As Lowell Bailey rounded the course on Saturday in Nove Mesto, Czech Republic, a total of five times in the men’s 12.5-kilometer pursuit, he couldn’t hear a thing his coaches were shouting at him.
The 35,000 spectators in the stadium and lining the track were overpowering them, but their movements gave the US Biathlon veteran all the information he needed to know.
“It was, by far, the loudest spectator crowd I’ve ever experienced,” Bailey recalled on the phone on Saturday. “… There were stands on the course, bleacher stands, that was packed 15, 20 people deep, and I literally couldn’t hear a single bit of information that the coaches were screaming at me.”
After hitting every target in his final shooting stage, Bailey left the range for the last time in 11th, four seconds out of ninth. He wasn’t certain of his place or how many people he should try to catch on the last lap, he just knew it was go-time.
“I figured I was close to the top ten because of where I shot and who I was around, and the way the coaches were moving, jumping up and down,” he said. “But it was literally so loud I couldn’t hear a single bit of information.”
Bailey ended up passing those two competitors just seconds ahead of him on the last climb. He pushed through the finish for ninth place — his best result since placing second in a sprint in March 2014 — 1:22.1 minutes behind the winner, France’s Martin Fourcade, and about a second back from eighth. Behind him, the top Czech skier of the day, Michal Krcmar finished five seconds later in 10th, and Russia’s Evgeniy Garanichev was another second back in 11th.
“It was one of those days when I had a little bit left in the tank, and I really like this course, especially the last half,” Bailey said. “I was able to make up enough time in the technical sections to get in a position to pass those guys … I was pretty psyched about my last lap, for sure.”
Bailey had started the day in 20th, 48 seconds behind Fourcade, based on the 10 k sprint on Thursday. Fourcade headed out on course with a two-second lead on Russia’s Anton Shipulin, the sprint runner-up. The man slated to start third, Norway’s Emil Hegle Svendsen, did not start because of a cold.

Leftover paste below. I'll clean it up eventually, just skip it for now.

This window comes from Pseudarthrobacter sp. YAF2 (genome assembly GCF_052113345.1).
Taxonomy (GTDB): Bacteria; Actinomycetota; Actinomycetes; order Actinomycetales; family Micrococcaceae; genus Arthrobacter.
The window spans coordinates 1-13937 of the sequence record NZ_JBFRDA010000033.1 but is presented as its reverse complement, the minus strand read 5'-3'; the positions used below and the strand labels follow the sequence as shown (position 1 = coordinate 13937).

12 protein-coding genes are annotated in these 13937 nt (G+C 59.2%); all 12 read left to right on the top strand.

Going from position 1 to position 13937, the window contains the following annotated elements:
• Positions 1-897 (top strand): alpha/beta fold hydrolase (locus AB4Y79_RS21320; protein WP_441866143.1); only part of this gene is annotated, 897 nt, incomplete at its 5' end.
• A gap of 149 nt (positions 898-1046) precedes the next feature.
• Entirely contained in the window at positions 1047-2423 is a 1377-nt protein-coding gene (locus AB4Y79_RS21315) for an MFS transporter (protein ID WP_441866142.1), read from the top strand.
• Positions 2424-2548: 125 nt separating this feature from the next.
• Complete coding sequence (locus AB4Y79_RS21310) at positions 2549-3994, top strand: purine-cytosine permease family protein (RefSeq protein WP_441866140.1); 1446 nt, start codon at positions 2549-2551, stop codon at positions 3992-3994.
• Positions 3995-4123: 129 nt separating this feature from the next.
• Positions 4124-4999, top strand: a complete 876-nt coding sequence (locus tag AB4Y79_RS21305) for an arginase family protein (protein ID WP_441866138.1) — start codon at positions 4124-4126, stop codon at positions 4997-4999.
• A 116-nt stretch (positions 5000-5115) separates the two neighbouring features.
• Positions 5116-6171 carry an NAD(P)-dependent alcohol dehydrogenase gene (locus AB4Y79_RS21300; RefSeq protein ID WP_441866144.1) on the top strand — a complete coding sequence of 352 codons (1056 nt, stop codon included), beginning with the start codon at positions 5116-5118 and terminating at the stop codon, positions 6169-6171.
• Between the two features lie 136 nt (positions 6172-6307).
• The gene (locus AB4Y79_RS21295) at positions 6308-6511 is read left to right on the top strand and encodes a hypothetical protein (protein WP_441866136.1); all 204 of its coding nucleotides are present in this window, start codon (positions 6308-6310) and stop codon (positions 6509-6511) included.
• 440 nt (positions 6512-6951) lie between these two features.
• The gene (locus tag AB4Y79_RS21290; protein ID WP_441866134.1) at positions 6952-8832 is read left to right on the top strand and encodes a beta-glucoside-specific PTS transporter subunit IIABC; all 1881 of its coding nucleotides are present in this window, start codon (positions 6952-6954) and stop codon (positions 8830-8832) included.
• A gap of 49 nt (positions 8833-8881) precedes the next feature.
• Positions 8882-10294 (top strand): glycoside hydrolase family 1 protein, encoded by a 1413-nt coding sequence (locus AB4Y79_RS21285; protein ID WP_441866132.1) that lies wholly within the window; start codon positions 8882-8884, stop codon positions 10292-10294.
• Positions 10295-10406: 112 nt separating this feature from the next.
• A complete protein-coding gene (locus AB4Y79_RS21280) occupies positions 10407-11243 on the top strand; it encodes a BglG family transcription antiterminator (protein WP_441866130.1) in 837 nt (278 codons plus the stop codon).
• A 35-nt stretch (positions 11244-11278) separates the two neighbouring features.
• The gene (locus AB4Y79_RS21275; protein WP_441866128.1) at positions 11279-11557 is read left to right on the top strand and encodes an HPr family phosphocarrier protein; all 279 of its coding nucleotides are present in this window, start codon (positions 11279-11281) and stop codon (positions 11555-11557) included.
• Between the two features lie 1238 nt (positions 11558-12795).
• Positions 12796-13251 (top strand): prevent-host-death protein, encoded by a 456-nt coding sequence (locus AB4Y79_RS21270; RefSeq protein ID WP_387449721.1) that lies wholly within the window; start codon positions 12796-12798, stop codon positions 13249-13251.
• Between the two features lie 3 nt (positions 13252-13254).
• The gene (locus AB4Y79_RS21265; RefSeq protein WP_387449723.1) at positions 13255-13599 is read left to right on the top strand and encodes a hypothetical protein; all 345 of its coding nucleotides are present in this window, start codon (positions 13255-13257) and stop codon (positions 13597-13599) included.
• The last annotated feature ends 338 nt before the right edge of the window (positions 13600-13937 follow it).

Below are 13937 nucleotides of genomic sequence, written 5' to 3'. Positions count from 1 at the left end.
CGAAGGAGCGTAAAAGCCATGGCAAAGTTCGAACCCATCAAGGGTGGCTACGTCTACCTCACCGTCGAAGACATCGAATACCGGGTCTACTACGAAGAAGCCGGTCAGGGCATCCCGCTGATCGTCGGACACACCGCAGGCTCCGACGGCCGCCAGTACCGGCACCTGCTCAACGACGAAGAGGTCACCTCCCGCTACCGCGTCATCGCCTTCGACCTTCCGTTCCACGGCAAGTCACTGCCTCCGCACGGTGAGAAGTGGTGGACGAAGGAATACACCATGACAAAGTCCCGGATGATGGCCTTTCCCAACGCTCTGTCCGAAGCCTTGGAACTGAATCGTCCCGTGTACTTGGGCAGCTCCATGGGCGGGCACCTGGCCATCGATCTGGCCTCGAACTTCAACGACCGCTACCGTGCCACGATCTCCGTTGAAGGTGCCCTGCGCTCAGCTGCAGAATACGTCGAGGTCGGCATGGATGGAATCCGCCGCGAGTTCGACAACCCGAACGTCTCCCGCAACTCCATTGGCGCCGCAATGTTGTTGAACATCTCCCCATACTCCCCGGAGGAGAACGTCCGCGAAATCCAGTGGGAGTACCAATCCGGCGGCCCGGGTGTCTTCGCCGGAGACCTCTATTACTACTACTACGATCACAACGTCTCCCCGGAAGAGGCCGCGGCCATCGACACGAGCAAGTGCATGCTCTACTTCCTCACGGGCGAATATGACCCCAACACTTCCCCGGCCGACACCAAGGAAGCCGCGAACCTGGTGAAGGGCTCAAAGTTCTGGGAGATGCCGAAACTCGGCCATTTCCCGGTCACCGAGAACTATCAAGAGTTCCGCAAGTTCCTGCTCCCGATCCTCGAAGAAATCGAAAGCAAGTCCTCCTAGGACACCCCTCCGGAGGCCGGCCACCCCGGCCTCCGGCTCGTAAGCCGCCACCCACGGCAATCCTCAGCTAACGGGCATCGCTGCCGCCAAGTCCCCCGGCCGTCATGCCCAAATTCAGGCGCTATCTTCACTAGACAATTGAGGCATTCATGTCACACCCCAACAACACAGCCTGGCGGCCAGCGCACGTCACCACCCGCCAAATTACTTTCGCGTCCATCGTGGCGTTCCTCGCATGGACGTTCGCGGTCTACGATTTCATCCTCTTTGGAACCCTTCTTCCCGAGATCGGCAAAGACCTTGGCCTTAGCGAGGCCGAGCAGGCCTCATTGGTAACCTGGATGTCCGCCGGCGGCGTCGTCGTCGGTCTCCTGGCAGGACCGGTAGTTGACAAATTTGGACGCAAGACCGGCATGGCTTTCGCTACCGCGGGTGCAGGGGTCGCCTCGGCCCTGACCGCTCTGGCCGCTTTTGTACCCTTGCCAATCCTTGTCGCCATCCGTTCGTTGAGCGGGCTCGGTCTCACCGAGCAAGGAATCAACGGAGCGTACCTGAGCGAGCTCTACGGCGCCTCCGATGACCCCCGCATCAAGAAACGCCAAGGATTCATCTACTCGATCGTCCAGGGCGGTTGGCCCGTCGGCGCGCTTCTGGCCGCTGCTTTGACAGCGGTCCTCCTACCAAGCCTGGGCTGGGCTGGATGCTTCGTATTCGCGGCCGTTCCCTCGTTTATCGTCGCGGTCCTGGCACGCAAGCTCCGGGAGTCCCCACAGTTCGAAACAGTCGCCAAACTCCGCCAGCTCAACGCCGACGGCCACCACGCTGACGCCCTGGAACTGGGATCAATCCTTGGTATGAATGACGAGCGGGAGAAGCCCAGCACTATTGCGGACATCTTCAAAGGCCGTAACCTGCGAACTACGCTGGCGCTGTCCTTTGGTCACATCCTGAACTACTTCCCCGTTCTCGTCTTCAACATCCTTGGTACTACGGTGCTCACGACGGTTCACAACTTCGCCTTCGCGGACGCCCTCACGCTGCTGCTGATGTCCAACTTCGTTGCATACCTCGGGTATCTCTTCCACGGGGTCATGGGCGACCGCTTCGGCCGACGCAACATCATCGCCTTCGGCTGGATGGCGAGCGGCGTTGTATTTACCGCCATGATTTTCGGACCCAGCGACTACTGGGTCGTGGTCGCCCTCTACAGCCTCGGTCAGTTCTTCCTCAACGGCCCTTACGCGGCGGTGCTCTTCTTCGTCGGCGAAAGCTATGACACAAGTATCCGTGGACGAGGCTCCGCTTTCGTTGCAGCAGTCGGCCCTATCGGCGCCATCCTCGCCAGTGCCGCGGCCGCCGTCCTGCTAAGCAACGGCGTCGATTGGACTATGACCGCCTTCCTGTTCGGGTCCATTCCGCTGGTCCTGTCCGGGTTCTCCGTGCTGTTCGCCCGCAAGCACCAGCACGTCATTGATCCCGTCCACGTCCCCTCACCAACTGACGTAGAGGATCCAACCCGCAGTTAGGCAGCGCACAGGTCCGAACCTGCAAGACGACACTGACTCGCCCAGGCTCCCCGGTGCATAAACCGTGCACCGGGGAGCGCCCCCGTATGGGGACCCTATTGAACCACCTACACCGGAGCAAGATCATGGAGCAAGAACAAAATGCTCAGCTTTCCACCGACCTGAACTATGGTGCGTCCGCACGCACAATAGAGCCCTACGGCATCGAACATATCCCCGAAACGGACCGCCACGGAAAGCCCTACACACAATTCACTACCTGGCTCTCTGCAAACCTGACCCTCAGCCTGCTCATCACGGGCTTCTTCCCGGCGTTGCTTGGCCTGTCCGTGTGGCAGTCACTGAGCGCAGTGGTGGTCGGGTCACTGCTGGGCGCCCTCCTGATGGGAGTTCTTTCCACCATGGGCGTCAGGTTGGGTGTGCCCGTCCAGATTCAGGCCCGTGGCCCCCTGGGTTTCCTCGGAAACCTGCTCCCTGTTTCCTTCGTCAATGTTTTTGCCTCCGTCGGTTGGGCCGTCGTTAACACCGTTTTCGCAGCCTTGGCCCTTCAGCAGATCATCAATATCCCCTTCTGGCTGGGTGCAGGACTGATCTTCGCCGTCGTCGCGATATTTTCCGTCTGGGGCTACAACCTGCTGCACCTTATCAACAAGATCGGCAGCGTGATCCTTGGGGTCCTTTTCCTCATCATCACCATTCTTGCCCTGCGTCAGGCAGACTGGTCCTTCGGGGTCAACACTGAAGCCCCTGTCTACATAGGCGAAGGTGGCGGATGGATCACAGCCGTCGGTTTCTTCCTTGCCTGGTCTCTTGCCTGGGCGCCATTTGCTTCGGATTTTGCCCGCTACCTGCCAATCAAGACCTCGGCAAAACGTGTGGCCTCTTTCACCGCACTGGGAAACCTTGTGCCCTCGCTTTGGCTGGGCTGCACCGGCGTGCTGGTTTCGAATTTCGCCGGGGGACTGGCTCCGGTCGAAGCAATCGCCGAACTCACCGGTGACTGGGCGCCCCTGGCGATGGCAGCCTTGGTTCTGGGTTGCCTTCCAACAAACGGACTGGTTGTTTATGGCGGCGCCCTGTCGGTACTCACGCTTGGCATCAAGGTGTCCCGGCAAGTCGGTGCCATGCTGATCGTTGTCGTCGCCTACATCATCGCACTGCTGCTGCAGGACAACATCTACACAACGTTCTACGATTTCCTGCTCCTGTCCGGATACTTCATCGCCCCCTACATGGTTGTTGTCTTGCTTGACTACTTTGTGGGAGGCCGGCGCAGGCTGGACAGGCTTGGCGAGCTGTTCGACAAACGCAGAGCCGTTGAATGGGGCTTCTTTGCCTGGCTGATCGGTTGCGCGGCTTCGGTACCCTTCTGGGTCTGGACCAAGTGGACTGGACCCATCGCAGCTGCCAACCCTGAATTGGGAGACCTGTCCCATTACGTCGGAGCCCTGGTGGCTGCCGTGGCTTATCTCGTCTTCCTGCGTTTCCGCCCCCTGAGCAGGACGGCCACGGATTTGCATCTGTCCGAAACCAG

Shipulin passed Fourcade early and left the range 1.3 seconds ahead of him with the clean shooting and the fastest range time in the first prone stage. Fourcade hit all five targets as well, but four seconds slower than Shipulin. The fourth starter, Norway’s Johannes Thingnes Bø, missed one to drop to fifth.
Meanwhile, Bailey missed his first shot of the day.
“When I was shooting I was pretty frustrated to miss that last shot in my first prone,” he said. “That’s not a way you want to start a pursuit.”
That put him in 25th, 1:17 minutes behind the leaders. One loop later, with a clean second prone, Bailey was back in the top 20 in 19th (+1:18.5).
There, Shipulin cleaned again to firmly take control in first, while Fourcade missed one to fall 22.6 seconds back to second with a penalty lap.
A Czech favorite, Ondrej Moravec crashed and broke his rifle in half on the second loop, before that second stage.
“There was a lot of ice on the course, and there was this one downhill in particular that was really treacherous; you just really had to be on your toes going through it,” Bailey said. “I think it was a series of curves, and a lot of the top biathletes were struggling there. … You could tell it had taken victims every time because there were broken poles strewn everywhere. It was one of the most difficult downhills sections I’ve ever witnessed on the World Cup.”
Fortunately for Bailey, he made it to the finish without an incident.
“We had great skis today. The wax crews have done good jobs, they have really nailed it, so I have to thank them,” he said.
With the fastest course time on the third lap, Fourcade raced his way back into the lead, cleaning the first standing stage and leaving the range 10.9 seconds ahead of Shipulin, who had his first penalty of the day.